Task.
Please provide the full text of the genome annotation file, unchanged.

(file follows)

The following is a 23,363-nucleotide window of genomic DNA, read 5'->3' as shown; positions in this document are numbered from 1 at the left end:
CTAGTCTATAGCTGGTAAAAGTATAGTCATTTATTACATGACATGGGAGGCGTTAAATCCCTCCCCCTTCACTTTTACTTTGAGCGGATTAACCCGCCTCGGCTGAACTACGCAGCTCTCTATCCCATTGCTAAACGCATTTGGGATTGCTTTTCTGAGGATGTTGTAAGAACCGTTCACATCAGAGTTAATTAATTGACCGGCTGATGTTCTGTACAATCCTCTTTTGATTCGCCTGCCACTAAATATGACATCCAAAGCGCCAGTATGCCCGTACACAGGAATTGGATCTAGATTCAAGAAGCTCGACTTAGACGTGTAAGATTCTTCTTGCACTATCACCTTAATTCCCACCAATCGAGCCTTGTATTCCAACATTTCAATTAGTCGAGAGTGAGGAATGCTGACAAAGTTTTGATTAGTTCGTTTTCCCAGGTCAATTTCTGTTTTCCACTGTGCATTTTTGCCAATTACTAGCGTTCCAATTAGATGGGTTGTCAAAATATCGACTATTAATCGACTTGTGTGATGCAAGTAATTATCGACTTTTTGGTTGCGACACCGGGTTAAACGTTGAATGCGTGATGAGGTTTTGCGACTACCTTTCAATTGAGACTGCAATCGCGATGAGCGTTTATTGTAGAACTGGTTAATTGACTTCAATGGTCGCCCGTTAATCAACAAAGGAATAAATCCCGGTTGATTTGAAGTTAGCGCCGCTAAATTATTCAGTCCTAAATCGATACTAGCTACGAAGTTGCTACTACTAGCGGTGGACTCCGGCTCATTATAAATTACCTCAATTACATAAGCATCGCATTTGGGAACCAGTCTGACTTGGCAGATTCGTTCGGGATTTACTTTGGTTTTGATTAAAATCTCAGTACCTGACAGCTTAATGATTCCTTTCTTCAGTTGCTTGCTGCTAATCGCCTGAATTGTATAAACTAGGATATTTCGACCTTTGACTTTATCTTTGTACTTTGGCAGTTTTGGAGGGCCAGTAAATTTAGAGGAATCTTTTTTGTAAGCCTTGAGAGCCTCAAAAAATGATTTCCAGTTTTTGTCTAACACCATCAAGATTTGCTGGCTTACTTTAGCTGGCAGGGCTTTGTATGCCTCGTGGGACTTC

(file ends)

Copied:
The following is a 23,363-nucleotide window of genomic DNA, read 5'->3' as shown; positions in this document are numbered from 1 at the left end:
CTAGTCTATAGCTGGTAAAAGTATAGTCATTTATTACATGACATGGGAGGCGTTAAATCCCTCCCCCTTCACTTTTACTTTGAGCGGATTAACCCGCCTCGGCTGAACTACGCAGCTCTCTATCCCATTGCTAAACGCATTTGGGATTGCTTTTCTGAGGATGTTGTAAGAACCGTTCACATCAGAGTTAATTAATTGACCGGCTGATGTTCTGTACAATCCTCTTTTGATTCGCCTGCCACTAAATATGACATCCAAAGCGCCAGTATGCCCGTACACAGGAATTGGATCTAGATTCAAGAAGCTCGACTTAGACGTGTAAGATTCTTCTTGCACTATCACCTTAATTCCCACCAATCGAGCCTTGTATTCCAACATTTCAATTAGTCGAGAGTGAGGAATGCTGACAAAGTTTTGATTAGTTCGTTTTCCCAGGTCAATTTCTGTTTTCCACTGTGCATTTTTGCCAATTACTAGCGTTCCAATTAGATGGGTTGTCAAAATATCGACTATTAATCGACTTGTGTGATGCAAGTAATTATCGACTTTTTGGTTGCGACACCGGGTTAAACGTTGAATGCGTGATGAGGTTTTGCGACTACCTTTCAATTGAGACTGCAATCGCGATGAGCGTTTATTGTAGAACTGGTTAATTGACTTCAATGGTCGCCCGTTAATCAACAAAGGAATAAATCCCGGTTGATTTGAAGTTAGCGCCGCTAAATTATTCAGTCCTAAATCGATACTAGCTACGAAGTTGCTACTACTAGCGGTGGACTCCGGCTCATTATAAATTACCTCAATTACATAAGCATCGCATTTGGGAACCAGTCTGACTTGGCAGATTCGTTCGGGATTTACTTTGGTTTTGATTAAAATCTCAGTACCTGACAGCTTAATGATTCCTTTCTTCAGTTGCTTGCTGCTAATCGCCTGAATTGTATAAACTAGGATATTTCGACCTTTGACTTTATCTTTGTACTTTGGCAGTTTTGGAGGGCCAGTAAATTTAGAGGAATCTTTTTTGTAAGCCTTGAGAGCCTCAAAAAATGATTTCCAGTTTTTGTCTAACACCATCAAGATTTGCTGGCTTACTTTAGCTGGCAGGGCTTTGTATGCCTCGTGGGACTTC